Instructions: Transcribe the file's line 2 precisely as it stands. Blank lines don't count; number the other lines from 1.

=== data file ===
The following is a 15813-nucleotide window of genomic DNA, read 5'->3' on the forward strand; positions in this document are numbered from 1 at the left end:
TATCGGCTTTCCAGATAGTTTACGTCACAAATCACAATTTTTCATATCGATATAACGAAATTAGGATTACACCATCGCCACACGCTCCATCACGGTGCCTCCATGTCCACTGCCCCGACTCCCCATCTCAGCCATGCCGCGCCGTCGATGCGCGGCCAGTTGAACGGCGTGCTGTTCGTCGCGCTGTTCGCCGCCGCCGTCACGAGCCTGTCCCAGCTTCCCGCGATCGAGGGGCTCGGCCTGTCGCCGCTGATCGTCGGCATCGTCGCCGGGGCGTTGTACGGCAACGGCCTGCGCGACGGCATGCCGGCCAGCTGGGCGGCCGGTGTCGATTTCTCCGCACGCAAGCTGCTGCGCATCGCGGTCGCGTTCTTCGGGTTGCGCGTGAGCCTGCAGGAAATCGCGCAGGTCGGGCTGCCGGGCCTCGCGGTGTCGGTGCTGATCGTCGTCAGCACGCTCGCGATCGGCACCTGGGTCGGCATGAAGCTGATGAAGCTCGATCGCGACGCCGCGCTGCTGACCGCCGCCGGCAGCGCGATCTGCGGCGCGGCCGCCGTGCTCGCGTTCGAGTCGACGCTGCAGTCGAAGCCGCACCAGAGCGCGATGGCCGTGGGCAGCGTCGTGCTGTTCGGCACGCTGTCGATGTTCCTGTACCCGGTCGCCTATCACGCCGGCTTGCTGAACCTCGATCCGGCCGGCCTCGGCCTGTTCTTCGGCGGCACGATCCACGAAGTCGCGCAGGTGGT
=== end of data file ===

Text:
TATCGGCTTTCCAGATAGTTTACGTCACAAATCACAATTTTTCATATCGATATAACGAAATTAGGATTACACCATCGCCACACGCTCCATCACGGTGCCTCCATGTCCACTGCCCCGACTCCCCATCTCAGCCATGCCGCGCCGTCGATGCGCGGCCAGTTGAACGGCGTGCTGTTCGTCGCGCTGTTCGCCGCCGCCGTCACGAGCCTGTCCCAGCTTCCCGCGATCGAGGGGCTCGGCCTGTCGCCGCTGATCGTCGGCATCGTCGCCGGGGCGTTGTACGGCAACGGCCTGCGCGACGGCATGCCGGCCAGCTGGGCGGCCGGTGTCGATTTCTCCGCACGCAAGCTGCTGCGCATCGCGGTCGCGTTCTTCGGGTTGCGCGTGAGCCTGCAGGAAATCGCGCAGGTCGGGCTGCCGGGCCTCGCGGTGTCGGTGCTGATCGTCGTCAGCACGCTCGCGATCGGCACCTGGGTCGGCATGAAGCTGATGAAGCTCGATCGCGACGCCGCGCTGCTGACCGCCGCCGGCAGCGCGATCTGCGGCGCGGCCGCCGTGCTCGCGTTCGAGTCGACGCTGCAGTCGAAGCCGCACCAGAGCGCGATGGCCGTGGGCAGCGTCGTGCTGTTCGGCACGCTGTCGATGTTCCTGTACCCGGTCGCCTATCACGCCGGCTTGCTGAACCTCGATCCGGCCGGCCTCGGCCTGTTCTTCGGCGGCACGATCCACGAAGTCGCGCAGGTGGT